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King George Hospital trust’s finances under investigation after taking £15m emergency loan from the NHS

PUBLISHED: 16:12 03 November 2017 | UPDATED: 16:19 03 November 2017

Goodmayes scenes for wrap. King George Hospital

Goodmayes scenes for wrap. King George Hospital

Archant

Redbridge’s hospital trust is having its finances formally investigated by the NHS after it was forced to take out a £15m bail-out loan.

Barking, Havering and Redbridge University Hospitals Trust (BHRUT), which runs King George Hospital in Barley Lane, Goodmayes, and Queen’s Hospital in Romford, required the emergency funds after racking up a number of bills to non-NHS suppliers that had been outstanding for more than 90 days.

The Recorder understands that some suppliers have even threatened to take the trust to court over the unpaid bills.

An NHS Improvement spokeswoman confirmed the organisation had opened a formal investigation into BHRUT’s finances, and that London-based audit firm Grant Thornton would be leading the independent review of the trust’s cash flow.

She added: “This kind of investigation is a key element of our role as a regulator, and will take into account the work and findings of the review being carried out by Grant Thornton, with whom we will be working closely.

“To avoid any perception of conflict of interest, the work is being led by a team independent of the NHS Improvement London region.”

In board papers published after the trust’s last governance meeting on October 31, a finance report painted a bleak picture.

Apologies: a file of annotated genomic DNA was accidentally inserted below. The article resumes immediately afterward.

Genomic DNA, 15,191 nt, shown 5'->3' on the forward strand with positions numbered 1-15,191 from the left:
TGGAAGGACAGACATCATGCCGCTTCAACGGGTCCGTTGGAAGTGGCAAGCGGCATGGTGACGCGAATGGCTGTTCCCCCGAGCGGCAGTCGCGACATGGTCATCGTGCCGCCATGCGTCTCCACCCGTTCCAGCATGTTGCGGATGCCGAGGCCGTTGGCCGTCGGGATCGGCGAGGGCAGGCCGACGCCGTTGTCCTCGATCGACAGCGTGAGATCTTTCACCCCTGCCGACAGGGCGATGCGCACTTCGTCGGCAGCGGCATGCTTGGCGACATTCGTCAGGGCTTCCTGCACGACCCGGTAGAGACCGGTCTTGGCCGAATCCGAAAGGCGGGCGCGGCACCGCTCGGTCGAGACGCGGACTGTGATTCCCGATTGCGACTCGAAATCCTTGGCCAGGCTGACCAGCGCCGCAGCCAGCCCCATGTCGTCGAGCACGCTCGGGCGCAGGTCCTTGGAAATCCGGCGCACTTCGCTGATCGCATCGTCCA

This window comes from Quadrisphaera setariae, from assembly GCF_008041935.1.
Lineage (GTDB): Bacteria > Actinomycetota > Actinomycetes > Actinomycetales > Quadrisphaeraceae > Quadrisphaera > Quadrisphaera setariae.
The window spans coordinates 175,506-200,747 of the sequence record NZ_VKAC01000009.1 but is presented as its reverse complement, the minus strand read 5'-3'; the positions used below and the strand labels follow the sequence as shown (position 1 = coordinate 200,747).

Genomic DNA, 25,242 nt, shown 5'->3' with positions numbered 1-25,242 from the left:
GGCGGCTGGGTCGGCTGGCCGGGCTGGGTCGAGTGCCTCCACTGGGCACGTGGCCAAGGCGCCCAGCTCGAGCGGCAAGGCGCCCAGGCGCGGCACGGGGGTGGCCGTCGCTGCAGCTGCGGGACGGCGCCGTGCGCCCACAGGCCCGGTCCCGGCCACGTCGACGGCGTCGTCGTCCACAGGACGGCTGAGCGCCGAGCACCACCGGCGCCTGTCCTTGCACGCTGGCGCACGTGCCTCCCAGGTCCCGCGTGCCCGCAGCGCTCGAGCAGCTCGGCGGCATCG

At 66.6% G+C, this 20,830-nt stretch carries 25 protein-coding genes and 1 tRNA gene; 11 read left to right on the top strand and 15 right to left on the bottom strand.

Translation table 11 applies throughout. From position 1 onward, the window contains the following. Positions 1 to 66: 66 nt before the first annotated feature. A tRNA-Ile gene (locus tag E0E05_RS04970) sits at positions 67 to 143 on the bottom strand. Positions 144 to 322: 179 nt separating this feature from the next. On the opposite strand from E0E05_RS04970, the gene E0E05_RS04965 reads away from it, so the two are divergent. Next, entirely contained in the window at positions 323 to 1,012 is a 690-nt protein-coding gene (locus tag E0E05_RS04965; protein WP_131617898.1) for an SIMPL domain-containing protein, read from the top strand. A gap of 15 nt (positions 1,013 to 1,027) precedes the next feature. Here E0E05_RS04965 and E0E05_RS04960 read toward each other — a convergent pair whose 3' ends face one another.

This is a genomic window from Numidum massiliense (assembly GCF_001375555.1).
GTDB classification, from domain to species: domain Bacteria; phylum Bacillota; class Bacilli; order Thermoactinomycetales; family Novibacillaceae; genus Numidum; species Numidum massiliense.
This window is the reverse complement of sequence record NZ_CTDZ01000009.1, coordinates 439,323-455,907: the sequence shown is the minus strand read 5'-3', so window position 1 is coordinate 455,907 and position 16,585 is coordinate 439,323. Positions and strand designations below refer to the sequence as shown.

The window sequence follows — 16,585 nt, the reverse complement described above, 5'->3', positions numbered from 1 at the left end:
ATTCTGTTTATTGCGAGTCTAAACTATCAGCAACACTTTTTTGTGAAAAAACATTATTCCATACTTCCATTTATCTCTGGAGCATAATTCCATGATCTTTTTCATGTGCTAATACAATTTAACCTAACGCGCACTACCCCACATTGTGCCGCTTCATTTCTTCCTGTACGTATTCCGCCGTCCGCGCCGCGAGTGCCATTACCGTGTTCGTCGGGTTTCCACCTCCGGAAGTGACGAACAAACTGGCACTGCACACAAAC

The report, presented by BHRUT’s acting director of finance and investment, Steve Collins, explored a worst-case scenario where the hospital trust found itself £30.3m in debt if £20m of expected income was disputed by healthcare commissioners.

It read: “The trust’s trading position continues to place extreme pressure on the cash position, with quarterly PFI payment due in early October.

“The trust has requested loan support finance to pay aged creditors.

“The trust is urgently reviewing its financial management and future cash requirements.”

Matthew Hopkins, BHRUT chief executive, said the trust had “had a particular challenge this year”.

He added: “We have recently uncovered a significant short-term cash flow issue within our trust.

“We have taken prompt action to resolve the situation, and have secured a loan from our regulator, NHS Improvement to do this.”

Mr Hopkins went on to stress that the problems had had no impact on patient safety, and that no treatments or operations were affected.

“We are very aware however, of the impact this has had in some circumstances on our local suppliers and partners,” he said.

“We value them greatly. We would like to thank all our suppliers and partners for their continued support and patience, in helping us care for our patients - we couldn’t do our work without them.

“We have already resolved many of the outstanding payments, and will be taking steps to deal with the remainder as soon as possible.”

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